In a recent war of words between foreign ministries, Turkish spokesman Hüseyin Müftüoglu lectured his Israeli counterpart on what Turkey saw as a history of benevolence towards the Jewish people: “[In] the Ottoman era, communities belonging to different religions and sects lived in peaceful coexistence and enjoyed freedom of worship for centuries. In this context, Jews would be expected to know best and appreciate the unique tolerance during the Ottoman era.”
For decades Turkey’s selective memory has distorted the Jewish experience under Ottoman and Turkish rule, choosing to rationalize its past and present behavior instead of changing it. Instead of acknowledging a long-standing and tragically extant brand of anti-jewish bigotry, Turkish society expects submissive victims of inferior political status and their descendants to look back in nostalgia, yearning for days of supposed tolerance and peace.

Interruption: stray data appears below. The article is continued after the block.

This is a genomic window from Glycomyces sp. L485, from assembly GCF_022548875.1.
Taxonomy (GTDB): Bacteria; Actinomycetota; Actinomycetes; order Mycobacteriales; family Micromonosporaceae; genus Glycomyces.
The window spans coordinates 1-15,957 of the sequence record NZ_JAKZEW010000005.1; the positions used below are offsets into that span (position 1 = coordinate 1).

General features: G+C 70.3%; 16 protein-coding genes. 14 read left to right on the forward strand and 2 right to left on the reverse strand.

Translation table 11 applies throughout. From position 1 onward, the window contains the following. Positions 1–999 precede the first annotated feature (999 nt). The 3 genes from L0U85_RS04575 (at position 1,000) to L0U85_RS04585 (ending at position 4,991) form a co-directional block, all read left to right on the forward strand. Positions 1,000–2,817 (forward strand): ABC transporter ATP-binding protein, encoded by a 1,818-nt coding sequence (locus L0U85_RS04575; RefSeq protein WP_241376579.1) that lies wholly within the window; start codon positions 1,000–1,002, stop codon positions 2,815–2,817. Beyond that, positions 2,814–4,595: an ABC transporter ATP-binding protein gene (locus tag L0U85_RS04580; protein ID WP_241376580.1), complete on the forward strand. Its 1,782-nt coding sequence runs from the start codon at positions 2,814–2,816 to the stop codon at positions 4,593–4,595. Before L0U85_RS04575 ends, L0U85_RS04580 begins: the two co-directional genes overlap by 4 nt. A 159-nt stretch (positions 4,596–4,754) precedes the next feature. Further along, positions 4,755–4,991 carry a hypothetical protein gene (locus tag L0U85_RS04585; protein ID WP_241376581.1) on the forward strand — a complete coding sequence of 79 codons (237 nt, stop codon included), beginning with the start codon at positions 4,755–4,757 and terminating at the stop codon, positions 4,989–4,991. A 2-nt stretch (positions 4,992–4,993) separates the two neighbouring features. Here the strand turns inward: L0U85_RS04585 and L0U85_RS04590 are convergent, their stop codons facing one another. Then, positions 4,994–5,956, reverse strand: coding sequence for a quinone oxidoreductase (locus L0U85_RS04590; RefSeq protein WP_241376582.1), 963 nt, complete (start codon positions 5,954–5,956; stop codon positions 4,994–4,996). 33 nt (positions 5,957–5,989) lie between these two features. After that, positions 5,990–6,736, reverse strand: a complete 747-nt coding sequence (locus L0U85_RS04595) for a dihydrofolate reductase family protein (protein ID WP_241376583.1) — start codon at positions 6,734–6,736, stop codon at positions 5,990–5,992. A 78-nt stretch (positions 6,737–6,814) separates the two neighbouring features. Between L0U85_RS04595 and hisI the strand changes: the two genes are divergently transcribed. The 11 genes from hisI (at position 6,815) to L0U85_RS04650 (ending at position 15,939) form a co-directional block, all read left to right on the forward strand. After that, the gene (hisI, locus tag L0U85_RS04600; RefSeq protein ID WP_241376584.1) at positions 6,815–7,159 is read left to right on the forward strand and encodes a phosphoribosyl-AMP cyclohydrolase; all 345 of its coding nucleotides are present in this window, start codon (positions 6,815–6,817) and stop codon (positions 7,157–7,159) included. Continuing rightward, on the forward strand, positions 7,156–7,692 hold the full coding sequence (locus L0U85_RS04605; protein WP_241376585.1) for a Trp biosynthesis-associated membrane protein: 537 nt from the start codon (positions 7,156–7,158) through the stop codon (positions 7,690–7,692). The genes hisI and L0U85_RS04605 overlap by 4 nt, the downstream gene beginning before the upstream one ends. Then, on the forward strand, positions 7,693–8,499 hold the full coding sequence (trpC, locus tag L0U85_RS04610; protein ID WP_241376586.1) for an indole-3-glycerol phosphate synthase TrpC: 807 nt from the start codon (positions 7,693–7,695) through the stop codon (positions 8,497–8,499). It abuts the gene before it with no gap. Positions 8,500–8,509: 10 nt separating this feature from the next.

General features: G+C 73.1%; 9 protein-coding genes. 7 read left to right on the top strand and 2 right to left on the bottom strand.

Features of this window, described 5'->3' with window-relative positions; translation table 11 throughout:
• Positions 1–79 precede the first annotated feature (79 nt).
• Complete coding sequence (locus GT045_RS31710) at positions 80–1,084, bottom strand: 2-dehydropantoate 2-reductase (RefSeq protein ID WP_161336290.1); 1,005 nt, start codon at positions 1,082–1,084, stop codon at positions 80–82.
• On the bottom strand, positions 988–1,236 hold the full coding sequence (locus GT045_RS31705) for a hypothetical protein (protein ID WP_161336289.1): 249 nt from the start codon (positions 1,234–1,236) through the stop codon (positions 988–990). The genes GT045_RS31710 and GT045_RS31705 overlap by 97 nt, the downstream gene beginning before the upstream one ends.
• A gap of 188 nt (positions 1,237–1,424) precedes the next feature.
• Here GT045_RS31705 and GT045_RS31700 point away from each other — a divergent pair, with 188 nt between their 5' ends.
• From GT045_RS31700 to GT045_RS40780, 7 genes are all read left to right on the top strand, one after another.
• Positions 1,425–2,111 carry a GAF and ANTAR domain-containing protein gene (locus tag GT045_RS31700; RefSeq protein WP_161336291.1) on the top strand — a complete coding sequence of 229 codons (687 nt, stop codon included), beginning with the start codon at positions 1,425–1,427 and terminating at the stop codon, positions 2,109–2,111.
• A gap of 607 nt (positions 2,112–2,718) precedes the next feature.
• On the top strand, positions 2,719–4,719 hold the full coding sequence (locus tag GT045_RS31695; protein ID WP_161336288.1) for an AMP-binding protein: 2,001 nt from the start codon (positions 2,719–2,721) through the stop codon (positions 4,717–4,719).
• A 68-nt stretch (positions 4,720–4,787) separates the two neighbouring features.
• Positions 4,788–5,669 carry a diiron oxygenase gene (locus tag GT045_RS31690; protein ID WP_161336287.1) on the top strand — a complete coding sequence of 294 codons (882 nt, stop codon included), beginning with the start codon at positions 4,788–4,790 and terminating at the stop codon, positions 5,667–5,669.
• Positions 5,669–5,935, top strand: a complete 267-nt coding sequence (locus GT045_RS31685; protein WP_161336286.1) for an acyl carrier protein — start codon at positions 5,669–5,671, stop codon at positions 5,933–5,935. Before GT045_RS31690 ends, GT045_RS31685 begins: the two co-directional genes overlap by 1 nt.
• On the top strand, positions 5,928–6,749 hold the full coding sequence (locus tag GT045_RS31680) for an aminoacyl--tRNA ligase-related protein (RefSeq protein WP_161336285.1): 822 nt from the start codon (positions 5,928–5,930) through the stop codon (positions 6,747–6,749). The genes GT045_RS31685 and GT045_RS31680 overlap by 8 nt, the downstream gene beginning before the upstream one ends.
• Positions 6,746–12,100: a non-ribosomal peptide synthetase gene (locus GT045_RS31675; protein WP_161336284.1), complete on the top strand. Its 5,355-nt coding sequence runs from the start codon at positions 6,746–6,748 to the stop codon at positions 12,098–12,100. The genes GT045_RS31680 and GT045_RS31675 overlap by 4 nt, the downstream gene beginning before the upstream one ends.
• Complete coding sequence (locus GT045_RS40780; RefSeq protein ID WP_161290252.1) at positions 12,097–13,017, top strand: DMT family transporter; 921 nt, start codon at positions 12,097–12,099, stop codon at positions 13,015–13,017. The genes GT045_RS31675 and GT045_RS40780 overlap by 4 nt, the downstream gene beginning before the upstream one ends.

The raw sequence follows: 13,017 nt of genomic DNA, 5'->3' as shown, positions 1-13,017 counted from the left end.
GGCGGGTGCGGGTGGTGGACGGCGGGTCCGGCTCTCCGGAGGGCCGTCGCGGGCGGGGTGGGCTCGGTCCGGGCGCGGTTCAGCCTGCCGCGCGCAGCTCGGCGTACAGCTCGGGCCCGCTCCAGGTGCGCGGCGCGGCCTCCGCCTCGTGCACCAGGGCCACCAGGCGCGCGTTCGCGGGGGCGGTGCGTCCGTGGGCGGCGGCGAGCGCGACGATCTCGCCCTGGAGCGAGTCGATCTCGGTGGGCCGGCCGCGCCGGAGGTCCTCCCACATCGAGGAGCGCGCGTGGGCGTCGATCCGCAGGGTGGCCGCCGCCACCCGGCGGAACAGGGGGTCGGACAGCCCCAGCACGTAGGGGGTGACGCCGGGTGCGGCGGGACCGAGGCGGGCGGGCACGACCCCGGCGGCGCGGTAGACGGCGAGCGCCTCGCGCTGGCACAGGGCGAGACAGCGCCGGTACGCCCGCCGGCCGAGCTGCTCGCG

Those on the receiving end of prejudice and discrimination, however, naturally find it difficult to limit their memory to the good times. For centuries Jews living in the Ottoman Empire were inferior subjects, known as ahl ul-dhimmah. Life as a dhimmi in the Ottoman Empire did not generally differ from the overall non-Muslim experience in the region. It meant punitive taxation and confinement to ghettos. It meant the inadmissibility of one’s testimony when legally wronged by a Muslim, rendering one defenseless in a court of law. It meant paying the jizya – the blood ransom all non-Muslims were required to pay in lieu of death, conversion or exile. It meant vulnerability to extortion, forced conversions, severe religious restrictions, and other various humiliations. It meant higher levels of misery and poverty. Many infamous manifestations of antisemitism attributed to Europe have longstanding origins in the east, such as the requirement that Jews wear distinctive badges and articles of clothing.